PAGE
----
Credit: Sanya Glisic

Now the three of you lie on the floor on your stomachs, sweaty forearms touching. It is almost like you are children again, playing invisible, and Sebastián, the youngest, has only left the room.

But your body is an adult’s body that aches from lying this way for so long. You are afraid to open the curtains or move because the blue Toyota is still screeching around the block. Diego swears under his breath so that only you and Lucía can hear him. Sebastián is gone.

In this house where you have lived all your life, Abuelito and Abuelita hold hands and pray for impossible things. Their dry mouths move in ceaseless prayer like the pilgrim’s. In a Chicago apartment where you have never been, Mamí and Papí do the same. The thing they all know but pretend they don’t is they are praying the wrong prayer. They are praying the maras will give your brother Sebastián back without the money. But even God knows maras don’t do things like that.

At the mission church where you learned English, you were taught two prayers only: “Jesus Christ, son of God, have mercy on me, a sinner” and “Thy will be done.” Now you alternate between them as Lucía knots her fingers together and Diego uses the last of the prepaid phone minutes to call Papí. The brakes squeal and cry like a child as the car comes around again and again. You do not like the way Tía Rosa breathes as if all the air in the world were not enough.

Sebastián has your mother’s eyes, dust brown, while Lucía’s are the color of molasses. You had hoped they would be identical. When they were born, their hazelnut bodies still sticky and warm, Tía Rosa called them little angels. Your father passed each baby into your child arms. Diego was too small to hold them, a baby himself, but he pressed his cracked lips to the palms of their hands. These strange tiny things your mother carried inside her so long. Seventeen now, they are too old for cradling.

You have not seen Sebastián since he left for class four days ago. You do not know if he is alive. Tía Rosa says Lucía would know if he were not. She says that if Lucía closes her eyes and opens them through Sebastián’s, she will see where they are keeping him. Lucía says that when she closes her eyes, she sees only dark.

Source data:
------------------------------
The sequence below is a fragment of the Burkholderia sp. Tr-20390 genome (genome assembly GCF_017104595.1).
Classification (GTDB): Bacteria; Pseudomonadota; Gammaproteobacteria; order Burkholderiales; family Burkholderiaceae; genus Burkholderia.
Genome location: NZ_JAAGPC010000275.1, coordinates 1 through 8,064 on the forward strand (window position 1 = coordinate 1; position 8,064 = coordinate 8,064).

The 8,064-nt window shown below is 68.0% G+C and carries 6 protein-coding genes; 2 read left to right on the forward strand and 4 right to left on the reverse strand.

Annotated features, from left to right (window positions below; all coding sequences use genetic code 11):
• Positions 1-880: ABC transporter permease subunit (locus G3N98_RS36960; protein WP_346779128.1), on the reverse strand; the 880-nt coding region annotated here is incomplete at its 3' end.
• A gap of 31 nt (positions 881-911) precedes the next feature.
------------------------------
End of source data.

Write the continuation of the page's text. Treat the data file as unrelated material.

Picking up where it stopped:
Loud voices become whispers passing through thin walls. With your eyes closed, you try imagining other stories for them.

It has been six years since your parents left, since they promised to send for the four of you. There was not money to go all at once. You were 16 then. Already you could not walk the street past dusk. Already you knew it was not the policía but the maras who had control, and that some of the policía were maras, too. You waited months for your parents to call. When they did, you waited months for the money to be enough. You’ve waited years.

In school they called you Santa María, the only virgen in the secundaria. You worked after school selling Coca-Cola in glass bottles at the little shop by your house and saved 7,000 quetzales in a shoebox under the bed you share with Lucía and Tía Rosa. It is not the hundred thousand the maras are asking for. It is not even enough to get to America.

You hear a car door creak open and slam closed, and then another, and another.

There was one thing your parents did not tell any of you the night they left, as the four of you followed them partway down the dirt path out of town, saying nos vemos and not good-bye. Maybe they did not know yet either.

You have a little brother in America you have never met.

Now you think about that night, about the stars, as the door shakes in its frame and Diego stands, as Abuelito pulls out a jar of rolled-up bills from under the couch, as you go to the bedroom and get your shoebox, as you stand behind Diego and he opens the door, as he passes forward everything you have, and the maras say it is not enough. The maras say you have family in America. Diego tells them Papí will send everything he has. The maras laugh.